Baseball fans don’t get a commissioner and neither do baseball players, unfortunately. The system is set up such that the person entrusted with presiding over the well-being of the sport is — oops, how did that happen? — a shill for one of the parties, namely the 30 owners who need support the least but get all of it anyway.
Was it always like this? As a young adult my view of A. Bartlett Giamatti was that he wanted the best for baseball itself, meaning for the fans, the players, the owners, the game. Or maybe it just takes more than 5 months to show your true colors; sadly, Giamatti died unexpectedly of a heart attack less than half a year into his tenure as baseball’s seventh commissioner.
So maybe my perceptions are faulty and it has always been this way. Certainly Bud Selig was just a slightly less attractive preview of The Rob Manfred Experience and I was too young to form a reliable memory of Bowie Kuhn. (Hmm...looking at his wiki page, seems he was quite the mixed bag.)
But let’s not talk about how it has been or how it is; let’s talk about how it is supposed to be. The commissioner should be like a judge, split right down the middle just as a good judge is on the side only of justice and “the people”.
MLBPA balked (with the bases empty because there’s no season) at the idea of a federal mediator, but a move from someone whose job is to side with your opponent to someone whose job is to get two sides to agree could hardly have been a step back. Heck, a trust fall from the edge of a cliff could hardly be worse than the status quo: Manfred is the equivalent of a judge who is hired by the defense team to preside over a jury that is not allowed into the building.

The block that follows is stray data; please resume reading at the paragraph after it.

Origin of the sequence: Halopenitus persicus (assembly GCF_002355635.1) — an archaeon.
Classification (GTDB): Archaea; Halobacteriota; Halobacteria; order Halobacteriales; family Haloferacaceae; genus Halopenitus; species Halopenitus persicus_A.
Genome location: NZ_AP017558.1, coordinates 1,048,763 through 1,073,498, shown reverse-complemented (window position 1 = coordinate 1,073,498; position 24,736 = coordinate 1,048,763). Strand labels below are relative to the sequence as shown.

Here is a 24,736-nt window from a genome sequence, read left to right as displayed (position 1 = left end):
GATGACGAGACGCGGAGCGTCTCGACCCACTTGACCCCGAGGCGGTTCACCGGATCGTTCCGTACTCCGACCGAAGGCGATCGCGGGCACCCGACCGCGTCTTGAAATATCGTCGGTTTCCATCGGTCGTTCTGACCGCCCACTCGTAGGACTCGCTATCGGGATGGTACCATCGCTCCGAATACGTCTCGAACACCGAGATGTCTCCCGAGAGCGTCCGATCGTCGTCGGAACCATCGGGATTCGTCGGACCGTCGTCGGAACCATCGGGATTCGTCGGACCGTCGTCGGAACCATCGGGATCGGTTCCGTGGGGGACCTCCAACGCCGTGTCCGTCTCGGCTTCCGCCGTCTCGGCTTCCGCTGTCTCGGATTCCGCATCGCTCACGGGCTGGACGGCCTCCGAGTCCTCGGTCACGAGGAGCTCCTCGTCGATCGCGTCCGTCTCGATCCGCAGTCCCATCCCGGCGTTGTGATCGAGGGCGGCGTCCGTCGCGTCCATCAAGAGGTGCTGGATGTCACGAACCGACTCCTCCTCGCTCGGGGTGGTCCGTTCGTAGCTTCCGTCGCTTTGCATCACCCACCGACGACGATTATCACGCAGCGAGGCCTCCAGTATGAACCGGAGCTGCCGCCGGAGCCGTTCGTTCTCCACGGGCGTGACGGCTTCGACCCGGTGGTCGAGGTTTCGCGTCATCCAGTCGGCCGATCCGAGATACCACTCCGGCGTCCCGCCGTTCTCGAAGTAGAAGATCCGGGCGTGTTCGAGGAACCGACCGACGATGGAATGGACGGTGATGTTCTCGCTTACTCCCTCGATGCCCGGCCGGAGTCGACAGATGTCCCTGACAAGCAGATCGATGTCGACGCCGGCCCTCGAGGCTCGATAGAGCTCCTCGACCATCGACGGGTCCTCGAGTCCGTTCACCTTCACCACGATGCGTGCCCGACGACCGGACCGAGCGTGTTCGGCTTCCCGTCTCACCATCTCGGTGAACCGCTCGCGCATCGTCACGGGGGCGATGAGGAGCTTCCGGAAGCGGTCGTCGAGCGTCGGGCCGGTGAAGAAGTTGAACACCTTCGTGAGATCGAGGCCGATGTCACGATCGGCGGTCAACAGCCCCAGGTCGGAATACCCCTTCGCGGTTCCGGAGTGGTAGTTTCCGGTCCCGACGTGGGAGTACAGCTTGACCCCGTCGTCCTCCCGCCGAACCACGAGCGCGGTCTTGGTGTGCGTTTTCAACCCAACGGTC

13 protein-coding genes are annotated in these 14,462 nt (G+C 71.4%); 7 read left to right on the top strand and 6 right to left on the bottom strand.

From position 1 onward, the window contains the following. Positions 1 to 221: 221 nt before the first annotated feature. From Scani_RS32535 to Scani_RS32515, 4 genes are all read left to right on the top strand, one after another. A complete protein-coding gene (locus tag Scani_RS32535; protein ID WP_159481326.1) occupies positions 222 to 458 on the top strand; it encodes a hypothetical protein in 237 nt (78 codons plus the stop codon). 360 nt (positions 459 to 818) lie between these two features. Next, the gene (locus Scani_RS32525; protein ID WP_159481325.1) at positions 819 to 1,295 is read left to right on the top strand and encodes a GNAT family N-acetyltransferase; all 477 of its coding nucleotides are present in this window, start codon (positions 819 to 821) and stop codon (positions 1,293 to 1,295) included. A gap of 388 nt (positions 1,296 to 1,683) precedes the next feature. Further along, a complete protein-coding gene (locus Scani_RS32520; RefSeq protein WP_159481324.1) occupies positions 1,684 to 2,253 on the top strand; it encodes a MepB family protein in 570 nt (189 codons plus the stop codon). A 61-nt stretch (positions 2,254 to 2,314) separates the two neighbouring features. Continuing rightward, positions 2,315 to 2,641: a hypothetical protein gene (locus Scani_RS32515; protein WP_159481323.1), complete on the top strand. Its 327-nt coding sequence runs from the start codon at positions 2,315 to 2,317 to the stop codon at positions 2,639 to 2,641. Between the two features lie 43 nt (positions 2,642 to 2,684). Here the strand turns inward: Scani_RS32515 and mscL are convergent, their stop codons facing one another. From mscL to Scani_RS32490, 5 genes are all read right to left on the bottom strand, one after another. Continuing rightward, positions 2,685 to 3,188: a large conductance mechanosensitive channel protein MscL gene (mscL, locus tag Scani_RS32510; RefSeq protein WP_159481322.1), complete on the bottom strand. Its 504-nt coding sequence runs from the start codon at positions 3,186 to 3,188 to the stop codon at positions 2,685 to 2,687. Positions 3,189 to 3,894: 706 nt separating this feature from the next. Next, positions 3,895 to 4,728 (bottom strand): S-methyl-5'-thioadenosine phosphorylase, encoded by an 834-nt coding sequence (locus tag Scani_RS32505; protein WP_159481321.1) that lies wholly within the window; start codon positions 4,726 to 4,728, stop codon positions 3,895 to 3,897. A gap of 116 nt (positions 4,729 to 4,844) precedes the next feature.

What a legitimate commissioner should be doing is to pressure both sides to negotiate in the best interest of the game and its fans. That looks more like forcing sides to talk in January than it does facilitating a stalling tactic and sending out propaganda press releases trying to make one side look bad. It looks like forcing both sides to come to an agreement on a given point or take it to an impartial arbitrator to determine a fair compromise. Ultimately, it looks like making the game popular and accessible by emphasizing playing games and giving fans easy access to watch and listen. And maybe, just maybe, trying to increase interest in the game in smaller towns across America by supporting, instead of exploiting or downright cutting minor leagues.
Who is looking out for baseball itself? Or for the fans who create the very revenue stream owners and players fight over? The answer is, of course, a resounding “no one,” but that should be the commissioner in any functional system.
30 billionaires have enough power without also owning the game’s supposed ambassador and caretaker. Sometimes baseball is a sad, sad thing to love.